Dynamic strategic business adviser Maarten de Jeu has a legendary career in international business, commercial real estate and financial services that sets a high standard of achievement. With an exceptional business education at the University of Oxford where he earned an MBA and ranked first in his class, de Jeu combines his multilingual skills with a deep knowledge of business and the financial industry. His international experience that encompasses a global business network throughout Europe and Asia as well as North America blends with his technical skills and an intense understanding of institutions and cultural settings around the world. The founder of SVM Business Advisory in 2012, de Jeu advises Fortune 100 executives in the financial and insurance sector, technology startups and Ultra High Net Worth individuals as well. His incisive logic and ability to assist clients with the decision-making process allows him to build highly effective teams with multidisciplinary and multicultural backgrounds.
The Leadership of Maarten De Jeu
As the Founder and Managing Director of SVM Advisory, a boutique business consulting firm with global outreach, he assists clients in developing sustainable solutions that obtain results. Guidance in building partnerships provides a unique strength for his company. Through it, Maarten de Jeu advises clients on highly sophisticated aspects of international business. His expertise in strategy, investment and acquisition, business improvement and entrepreneurship gives clients a competitive edge in a complex international marketplace. His prior experience in international enterprise includes his position as Aviva’s Director of Strategy & Corporate Development in the London office. At TVDK Management Consultants, he shared his expertise as the international strategy manager where his clients included Heinz, Sara Lee, ING and ABN AMRO. As the co-founder of SpeakUp®, a leading provider of ethics and compliance solutions in Europe, he advised publicly listed companies. A dedicated family man, ardent tennis enthusiast and civic-minded citizen, he maintains a busy schedule of activities. His work with the Chicago Council on Global Affairs, the Economic Club of Chicago, the Museum of Science & Industry, the Environmental Law & Policy Center and the University of Chicago Harris School of Public Policy Dean’s International Council lets him share his expertise to benefit his community.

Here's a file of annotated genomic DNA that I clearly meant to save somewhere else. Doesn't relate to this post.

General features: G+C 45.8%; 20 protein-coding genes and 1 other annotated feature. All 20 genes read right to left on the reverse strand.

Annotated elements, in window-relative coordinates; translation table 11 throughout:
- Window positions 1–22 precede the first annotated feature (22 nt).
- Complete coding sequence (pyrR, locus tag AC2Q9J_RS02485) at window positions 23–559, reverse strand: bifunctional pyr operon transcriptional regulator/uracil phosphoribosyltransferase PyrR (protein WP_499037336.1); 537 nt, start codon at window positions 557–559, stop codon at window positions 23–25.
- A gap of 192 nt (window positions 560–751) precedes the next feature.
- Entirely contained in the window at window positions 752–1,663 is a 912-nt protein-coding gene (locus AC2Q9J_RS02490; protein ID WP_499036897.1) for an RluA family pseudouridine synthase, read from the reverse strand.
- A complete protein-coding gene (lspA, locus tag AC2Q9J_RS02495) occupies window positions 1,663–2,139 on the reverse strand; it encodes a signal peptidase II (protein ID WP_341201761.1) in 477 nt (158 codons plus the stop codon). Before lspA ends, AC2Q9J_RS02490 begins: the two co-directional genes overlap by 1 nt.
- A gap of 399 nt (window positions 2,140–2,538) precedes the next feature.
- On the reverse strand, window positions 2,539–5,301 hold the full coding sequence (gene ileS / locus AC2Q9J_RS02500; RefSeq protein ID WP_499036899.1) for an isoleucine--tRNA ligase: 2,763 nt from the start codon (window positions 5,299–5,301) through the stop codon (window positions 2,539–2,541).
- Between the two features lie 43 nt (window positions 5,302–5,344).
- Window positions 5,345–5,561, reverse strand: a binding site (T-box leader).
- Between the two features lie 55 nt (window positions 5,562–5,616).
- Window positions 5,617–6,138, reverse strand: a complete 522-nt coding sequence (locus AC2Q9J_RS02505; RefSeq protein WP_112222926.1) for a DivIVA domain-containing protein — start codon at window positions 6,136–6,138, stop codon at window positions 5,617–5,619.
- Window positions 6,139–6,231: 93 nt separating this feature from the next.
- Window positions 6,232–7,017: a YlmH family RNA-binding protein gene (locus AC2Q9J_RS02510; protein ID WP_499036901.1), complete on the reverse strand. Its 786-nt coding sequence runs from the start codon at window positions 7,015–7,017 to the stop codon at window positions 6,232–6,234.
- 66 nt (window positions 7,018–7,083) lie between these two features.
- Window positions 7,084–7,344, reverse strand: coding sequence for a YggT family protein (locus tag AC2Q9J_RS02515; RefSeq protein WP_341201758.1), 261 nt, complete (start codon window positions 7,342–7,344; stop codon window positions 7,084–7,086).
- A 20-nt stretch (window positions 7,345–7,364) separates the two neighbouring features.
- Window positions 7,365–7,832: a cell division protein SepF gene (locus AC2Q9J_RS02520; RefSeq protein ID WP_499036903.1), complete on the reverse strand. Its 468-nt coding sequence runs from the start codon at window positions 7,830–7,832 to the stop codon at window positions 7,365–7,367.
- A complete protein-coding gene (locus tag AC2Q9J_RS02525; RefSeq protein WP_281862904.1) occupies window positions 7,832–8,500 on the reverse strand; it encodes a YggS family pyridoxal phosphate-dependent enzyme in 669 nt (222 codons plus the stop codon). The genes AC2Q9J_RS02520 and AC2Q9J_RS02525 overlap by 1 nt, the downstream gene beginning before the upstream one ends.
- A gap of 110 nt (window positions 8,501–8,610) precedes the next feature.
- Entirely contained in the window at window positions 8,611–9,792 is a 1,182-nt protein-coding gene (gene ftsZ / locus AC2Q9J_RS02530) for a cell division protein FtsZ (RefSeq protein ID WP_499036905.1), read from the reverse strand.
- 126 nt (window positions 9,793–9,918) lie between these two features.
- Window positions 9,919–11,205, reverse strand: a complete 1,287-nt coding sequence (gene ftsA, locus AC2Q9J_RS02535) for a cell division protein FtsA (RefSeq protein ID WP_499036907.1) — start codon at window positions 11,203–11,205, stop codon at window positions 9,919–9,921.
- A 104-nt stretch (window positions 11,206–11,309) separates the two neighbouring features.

Relying on Expert Advice
With expertise in the international marketplace, Maarten de Jeu holds an eminent position in advising business owners about the vicissitudes that may await entry into unfamiliar territory. Running a successful business in the United States may encourage an owner to expand to a global stage, but de Jeu offers wise counsel that can help with decision-making. One of the first concerns that he recommends for consideration involves the cultural differences that can determine success or failure. He cautions that the process of getting to know local markets overseas takes a “significant investment of time and energy,” but an understanding of the culture requires it. Maarten de Jeu offers eight factors for consideration that may affect a business owner’s decision to pursue global expansion.